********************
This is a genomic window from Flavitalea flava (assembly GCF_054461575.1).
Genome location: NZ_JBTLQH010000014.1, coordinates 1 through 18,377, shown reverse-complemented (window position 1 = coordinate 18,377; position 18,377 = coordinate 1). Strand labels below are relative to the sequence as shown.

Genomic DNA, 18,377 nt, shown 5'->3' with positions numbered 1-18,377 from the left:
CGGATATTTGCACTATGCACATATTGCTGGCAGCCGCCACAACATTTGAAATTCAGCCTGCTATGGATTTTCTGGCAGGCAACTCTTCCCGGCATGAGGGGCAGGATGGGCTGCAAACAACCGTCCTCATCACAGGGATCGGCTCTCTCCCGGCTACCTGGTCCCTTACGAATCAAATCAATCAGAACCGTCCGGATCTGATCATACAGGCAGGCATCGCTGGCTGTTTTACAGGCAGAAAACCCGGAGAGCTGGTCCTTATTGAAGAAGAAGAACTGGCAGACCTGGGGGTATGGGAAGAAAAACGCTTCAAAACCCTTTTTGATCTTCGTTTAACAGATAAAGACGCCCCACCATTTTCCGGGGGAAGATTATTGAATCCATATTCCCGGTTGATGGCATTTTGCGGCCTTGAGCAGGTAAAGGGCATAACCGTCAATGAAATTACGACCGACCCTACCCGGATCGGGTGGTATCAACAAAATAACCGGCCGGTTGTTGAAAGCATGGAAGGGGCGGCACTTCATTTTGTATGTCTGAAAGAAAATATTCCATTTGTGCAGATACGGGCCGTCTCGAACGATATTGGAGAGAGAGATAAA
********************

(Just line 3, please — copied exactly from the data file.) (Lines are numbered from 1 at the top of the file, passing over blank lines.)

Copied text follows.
Genomic DNA, 18,377 nt, shown 5'->3' with positions numbered 1-18,377 from the left: